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Martin v. Noble County Sheriff's Dept.

United States District Court, N.D. Indiana

September 4, 2018

DENICE MARTIN, QUINTON MARTIN, ANTHONY C. MARTIN, TONY MARTIN, and AMANDA DELAGRANGE, Plaintiffs,
v.
NOBLE COUNTY SHERIFF'S DEPARTMENT, NOBLE COUNTY PROSECUTOR'S ALLEN COUNTY SHERIFF'S DEPARTMENT, FORT WAYNE POLICE DEPARTMENT, INDIANA STATE POLICE DEPARTMENT, DOUG HARP NOBLE CO. SHERIFF, SGT. HOE HUTSELL NOBLE CO. SHERIFF, SGT. TIM DOLBY NOBLE CO. SHERIFF, DETECTIVE SHAWN DUNAFIN NOBLE CO. DETECTIVE MICHAEL CARROLL NOBLE CO. LIEUTENANT R. CORY CULLER ISP, SGT. JOHN R. PETRO ISP, and UNKNOWN OFFICERS, Defendants.

          OPINION AND ORDER

          CHIEF JUDGE THERESA L. SPRINGMANN, JUDGE

         The Plaintiffs, Denice Martin, Quinton Martin, Anthony C. Martin, Tony Martin, and Amanda Delagrange, proceeding pro se, initiated this litigation against several sheriff's departments, the Fort Wayne Police Department, the Indiana State Police, the Noble County Prosecutors, and individual officers employed by state and municipal law enforcement agencies. On July 6, 2018, Defendants Indiana State Police Department, Noble County Prosecutors, and R. Cory Culler and Sergeant John R. Petro from the Indiana State Police Department (the State Defendants) moved to dismiss the Plaintiffs' Complaint pursuant to Federal Rule of Civil Procedure 12(b)(6). [State Defs.' Mot. to Dismiss, ECF No. 18]. The Plaintiffs have not responded to the Motion.

         ANALYSIS

         The Complaint sets out events that occurred on August 22, 2017.[1] It describes the conduct of unknown members of law enforcement that would, if true, support Fourth Amendment claims for excessive force and unreasonable search and seizure. The Plaintiffs do indeed assert, through 42 U.S.C. § 1983, that these constitutional violations, among others, resulted from the events of August 22. The Complaint also identifies the Americans with Disabilities Act (ADA) and state law torts as potential grounds for the recovery of more than $92.7 million in damages. In addition to monetary damages, the Complaint asks for “a preliminary injunction for the harassment and retaliation by the mentioned defendants, and or officers of the mentioned departments.” (Compl. p. 8.)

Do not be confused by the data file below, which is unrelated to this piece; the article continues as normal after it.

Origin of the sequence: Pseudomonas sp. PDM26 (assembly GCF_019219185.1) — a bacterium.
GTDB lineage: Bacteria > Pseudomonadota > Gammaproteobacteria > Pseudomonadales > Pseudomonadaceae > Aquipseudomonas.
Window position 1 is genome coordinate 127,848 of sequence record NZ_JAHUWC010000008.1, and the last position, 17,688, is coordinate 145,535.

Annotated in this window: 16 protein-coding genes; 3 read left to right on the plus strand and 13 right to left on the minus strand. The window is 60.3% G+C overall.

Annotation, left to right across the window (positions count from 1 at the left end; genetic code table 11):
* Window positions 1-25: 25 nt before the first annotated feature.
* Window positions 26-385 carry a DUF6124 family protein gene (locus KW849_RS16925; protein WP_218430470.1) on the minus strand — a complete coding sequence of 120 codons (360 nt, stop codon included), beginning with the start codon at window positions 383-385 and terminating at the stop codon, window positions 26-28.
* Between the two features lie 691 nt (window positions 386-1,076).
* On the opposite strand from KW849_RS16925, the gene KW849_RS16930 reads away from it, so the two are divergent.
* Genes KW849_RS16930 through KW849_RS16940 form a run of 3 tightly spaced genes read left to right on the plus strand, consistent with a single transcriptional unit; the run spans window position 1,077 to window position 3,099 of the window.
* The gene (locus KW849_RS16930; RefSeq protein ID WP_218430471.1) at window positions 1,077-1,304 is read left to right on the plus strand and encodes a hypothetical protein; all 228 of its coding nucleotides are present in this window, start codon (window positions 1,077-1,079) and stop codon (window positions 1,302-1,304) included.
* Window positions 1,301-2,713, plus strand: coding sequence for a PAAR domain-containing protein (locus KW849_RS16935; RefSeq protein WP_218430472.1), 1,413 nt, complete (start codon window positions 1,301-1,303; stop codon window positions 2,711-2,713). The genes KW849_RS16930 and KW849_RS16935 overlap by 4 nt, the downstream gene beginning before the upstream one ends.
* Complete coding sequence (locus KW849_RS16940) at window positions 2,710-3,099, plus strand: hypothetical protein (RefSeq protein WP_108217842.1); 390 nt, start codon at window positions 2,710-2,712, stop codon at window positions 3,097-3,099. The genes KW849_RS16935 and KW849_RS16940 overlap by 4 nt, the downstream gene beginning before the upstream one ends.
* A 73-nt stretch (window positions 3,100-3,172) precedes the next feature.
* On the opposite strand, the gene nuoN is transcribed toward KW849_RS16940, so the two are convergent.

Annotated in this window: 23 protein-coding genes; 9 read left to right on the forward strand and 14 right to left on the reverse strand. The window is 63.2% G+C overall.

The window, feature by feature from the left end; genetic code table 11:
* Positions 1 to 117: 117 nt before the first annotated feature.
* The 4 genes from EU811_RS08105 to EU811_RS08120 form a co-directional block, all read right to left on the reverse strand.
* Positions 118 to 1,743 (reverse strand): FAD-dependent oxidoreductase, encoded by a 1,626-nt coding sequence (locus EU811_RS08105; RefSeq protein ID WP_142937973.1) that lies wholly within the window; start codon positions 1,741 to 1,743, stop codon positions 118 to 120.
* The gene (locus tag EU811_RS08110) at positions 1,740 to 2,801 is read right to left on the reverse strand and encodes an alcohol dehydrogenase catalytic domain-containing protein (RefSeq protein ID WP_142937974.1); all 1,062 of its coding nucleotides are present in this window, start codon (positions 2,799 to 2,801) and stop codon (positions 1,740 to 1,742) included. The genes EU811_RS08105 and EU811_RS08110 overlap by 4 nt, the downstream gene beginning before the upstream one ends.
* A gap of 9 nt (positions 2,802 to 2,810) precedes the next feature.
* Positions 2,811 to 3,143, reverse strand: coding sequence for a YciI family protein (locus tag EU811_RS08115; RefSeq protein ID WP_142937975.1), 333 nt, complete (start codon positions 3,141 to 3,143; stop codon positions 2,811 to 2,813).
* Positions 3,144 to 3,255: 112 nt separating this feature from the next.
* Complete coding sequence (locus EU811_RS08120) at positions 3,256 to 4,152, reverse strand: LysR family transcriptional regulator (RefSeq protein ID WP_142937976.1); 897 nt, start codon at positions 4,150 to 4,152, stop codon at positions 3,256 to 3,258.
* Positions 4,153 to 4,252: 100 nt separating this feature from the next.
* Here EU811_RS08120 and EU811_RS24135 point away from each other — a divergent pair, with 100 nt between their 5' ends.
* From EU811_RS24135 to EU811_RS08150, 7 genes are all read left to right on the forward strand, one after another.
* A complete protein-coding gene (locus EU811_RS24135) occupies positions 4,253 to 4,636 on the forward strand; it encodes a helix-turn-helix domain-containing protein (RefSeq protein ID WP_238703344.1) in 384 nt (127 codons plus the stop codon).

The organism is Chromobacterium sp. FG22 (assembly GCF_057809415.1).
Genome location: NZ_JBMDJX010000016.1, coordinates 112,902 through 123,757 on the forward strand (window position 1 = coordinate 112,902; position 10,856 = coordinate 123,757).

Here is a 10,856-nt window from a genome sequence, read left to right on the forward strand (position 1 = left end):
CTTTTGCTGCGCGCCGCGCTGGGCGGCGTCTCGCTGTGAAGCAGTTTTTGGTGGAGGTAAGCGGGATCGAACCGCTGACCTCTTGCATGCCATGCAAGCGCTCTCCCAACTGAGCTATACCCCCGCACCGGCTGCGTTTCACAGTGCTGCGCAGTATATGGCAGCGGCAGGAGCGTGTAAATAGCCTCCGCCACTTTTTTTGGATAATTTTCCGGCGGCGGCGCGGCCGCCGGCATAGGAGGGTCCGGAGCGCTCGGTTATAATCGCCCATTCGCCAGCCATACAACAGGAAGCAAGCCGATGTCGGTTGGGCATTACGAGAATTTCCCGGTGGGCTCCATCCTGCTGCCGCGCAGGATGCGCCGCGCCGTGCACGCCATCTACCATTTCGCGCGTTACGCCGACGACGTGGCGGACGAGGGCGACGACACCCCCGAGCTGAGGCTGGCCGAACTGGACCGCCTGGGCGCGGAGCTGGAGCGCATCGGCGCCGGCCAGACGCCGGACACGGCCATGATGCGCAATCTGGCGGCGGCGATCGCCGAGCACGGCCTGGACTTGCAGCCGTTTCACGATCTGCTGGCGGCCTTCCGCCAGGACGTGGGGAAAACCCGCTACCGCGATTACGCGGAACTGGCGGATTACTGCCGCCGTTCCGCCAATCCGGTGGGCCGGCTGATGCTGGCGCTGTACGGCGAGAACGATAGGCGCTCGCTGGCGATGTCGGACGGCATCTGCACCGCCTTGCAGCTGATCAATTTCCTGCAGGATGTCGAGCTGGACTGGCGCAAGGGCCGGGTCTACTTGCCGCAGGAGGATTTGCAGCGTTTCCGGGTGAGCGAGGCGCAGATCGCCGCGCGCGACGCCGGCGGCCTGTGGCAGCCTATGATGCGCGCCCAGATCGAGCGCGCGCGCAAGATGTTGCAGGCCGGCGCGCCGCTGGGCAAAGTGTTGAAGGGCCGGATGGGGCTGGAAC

Section 1983 gives federal courts the jurisdiction to hear lawsuits that allege violations of constitutional rights by persons acting under color of state law. However, there are limits to a court's ability to adjudicate actions under section 1983. “Section 1983 only permits an individual to sue a ‘person' who deprives that individual of his or her federally-guaranteed rights under color of state law.” Snyder v. King, 745 F.3d 242, 246 (7th Cir. 2014). The State Defendants who are, for legal purposes, the State of Indiana, assert that they are not recognized persons under § 1983. The individual officers argue that the Plaintiffs' Complaint does state a claim for relief against them under federal pleading requirements, which requires more than a formulaic recitation of the elements of a cause of action.

         A. Section 1983 Claims Against the State and its Agencies

         Suing the Indiana State Police, the Noble County Prosecutors, and Indiana State Police officers in their official capacities is the same as suing the State of Indiana. But neither States, nor state officials acting in their official capacities, are “persons” who can be sued under 42 U.S.C. § 1983. Will v. Mich. Dep't of State Police, 491 U.S. 58, 71 (1989) (“We hold that neither a State nor its officials acting in their official capacities are ‘persons'” liable for damages “under § 1983.”). See also Endres v. Ind. State Police, 349 F.3d 922, 927 (7th Cir. 2003) (“The Indiana State Police, as a unit of state government, is not a ‘person' as § 1983 uses that term and therefore is not amenable to a suit for damages under that statute.”); Study v. United States, 782 F.Supp. 1293, 1297 (S.D. Ind. 1991) (the position of deputy prosecuting attorneys in Indiana county “is one of state office, even though employed by a specific office”); Bibbs v. Newman, 997 F.Supp. 1174, 1178 (S.D. Ind. 1998) (“A prosecuting attorney in Indiana clearly acts as a state official when prosecuting criminal cases.”); see also Srivastava v. Newman, 12 Fed.Appx. 369, 371 (7th Cir. 2001) (agreeing with Bibbs and Study because “[t]he office of prosecutor is a creation of the Indiana Constitution, see Ind. Const. art. 7, § 16, and state statutes govern the prosecutor's duties and powers”). Accordingly, any claim for monetary damages being pursued under § 1983 against the State Defendants (excluding the individual capacity claims) is not a cognizable claim and will be dismissed.